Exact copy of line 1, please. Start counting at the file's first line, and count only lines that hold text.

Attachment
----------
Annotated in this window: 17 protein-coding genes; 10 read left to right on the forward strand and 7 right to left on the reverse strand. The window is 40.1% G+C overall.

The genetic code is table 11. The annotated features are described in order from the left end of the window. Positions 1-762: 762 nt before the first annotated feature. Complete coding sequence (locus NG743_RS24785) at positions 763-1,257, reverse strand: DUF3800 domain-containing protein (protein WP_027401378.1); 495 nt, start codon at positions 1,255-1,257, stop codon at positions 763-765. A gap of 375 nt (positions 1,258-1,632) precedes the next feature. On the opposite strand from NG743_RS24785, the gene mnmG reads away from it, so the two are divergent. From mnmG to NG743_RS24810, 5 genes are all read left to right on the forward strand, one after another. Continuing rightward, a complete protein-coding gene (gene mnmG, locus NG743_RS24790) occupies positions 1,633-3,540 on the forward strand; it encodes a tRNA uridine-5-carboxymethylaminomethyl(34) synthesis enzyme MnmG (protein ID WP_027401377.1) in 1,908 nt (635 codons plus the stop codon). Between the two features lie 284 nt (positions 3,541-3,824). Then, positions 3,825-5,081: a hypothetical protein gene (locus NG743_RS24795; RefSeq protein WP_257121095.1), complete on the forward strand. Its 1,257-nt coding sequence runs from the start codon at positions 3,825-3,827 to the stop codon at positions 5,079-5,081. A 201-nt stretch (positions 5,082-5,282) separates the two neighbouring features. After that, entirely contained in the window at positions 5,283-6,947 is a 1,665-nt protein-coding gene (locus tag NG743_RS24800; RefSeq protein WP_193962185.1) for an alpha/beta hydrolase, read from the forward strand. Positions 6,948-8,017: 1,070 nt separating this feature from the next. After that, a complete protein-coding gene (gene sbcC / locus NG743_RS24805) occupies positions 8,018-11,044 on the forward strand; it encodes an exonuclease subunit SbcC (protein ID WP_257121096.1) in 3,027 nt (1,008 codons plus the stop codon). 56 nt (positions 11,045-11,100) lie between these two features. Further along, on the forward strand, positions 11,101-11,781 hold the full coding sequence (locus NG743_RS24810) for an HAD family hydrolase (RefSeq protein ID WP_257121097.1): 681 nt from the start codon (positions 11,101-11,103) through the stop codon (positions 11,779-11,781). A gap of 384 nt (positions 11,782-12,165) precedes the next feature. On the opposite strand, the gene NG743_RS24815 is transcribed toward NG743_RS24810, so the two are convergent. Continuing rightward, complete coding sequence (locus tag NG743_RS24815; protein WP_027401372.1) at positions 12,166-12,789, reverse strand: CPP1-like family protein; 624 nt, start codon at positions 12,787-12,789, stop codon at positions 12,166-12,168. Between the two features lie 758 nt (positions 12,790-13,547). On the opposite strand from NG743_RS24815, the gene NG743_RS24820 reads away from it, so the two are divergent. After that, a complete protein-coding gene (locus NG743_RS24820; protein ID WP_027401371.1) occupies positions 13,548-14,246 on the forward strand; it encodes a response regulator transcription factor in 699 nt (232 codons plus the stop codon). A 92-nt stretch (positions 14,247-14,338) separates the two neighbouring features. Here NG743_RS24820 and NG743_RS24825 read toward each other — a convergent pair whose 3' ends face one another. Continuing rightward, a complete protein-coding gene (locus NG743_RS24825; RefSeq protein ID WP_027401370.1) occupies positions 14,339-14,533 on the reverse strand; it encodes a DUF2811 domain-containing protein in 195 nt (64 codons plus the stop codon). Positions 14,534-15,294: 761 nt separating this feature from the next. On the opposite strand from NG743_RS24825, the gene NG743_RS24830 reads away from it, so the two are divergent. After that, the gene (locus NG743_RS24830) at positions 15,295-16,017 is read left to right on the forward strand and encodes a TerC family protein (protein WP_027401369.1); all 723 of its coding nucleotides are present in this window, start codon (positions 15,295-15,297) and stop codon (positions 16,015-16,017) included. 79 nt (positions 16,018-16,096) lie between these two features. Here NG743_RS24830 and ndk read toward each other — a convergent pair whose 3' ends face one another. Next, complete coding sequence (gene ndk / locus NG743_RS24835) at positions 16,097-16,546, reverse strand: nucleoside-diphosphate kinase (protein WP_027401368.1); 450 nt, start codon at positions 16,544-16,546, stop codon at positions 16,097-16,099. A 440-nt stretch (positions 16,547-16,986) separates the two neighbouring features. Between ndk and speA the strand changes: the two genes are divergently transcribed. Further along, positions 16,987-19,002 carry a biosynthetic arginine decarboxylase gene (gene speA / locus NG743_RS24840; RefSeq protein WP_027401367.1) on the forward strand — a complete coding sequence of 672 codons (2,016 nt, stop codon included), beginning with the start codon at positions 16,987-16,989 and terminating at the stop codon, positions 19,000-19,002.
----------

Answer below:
Annotated in this window: 17 protein-coding genes; 10 read left to right on the forward strand and 7 right to left on the reverse strand. The window is 40.1% G+C overall.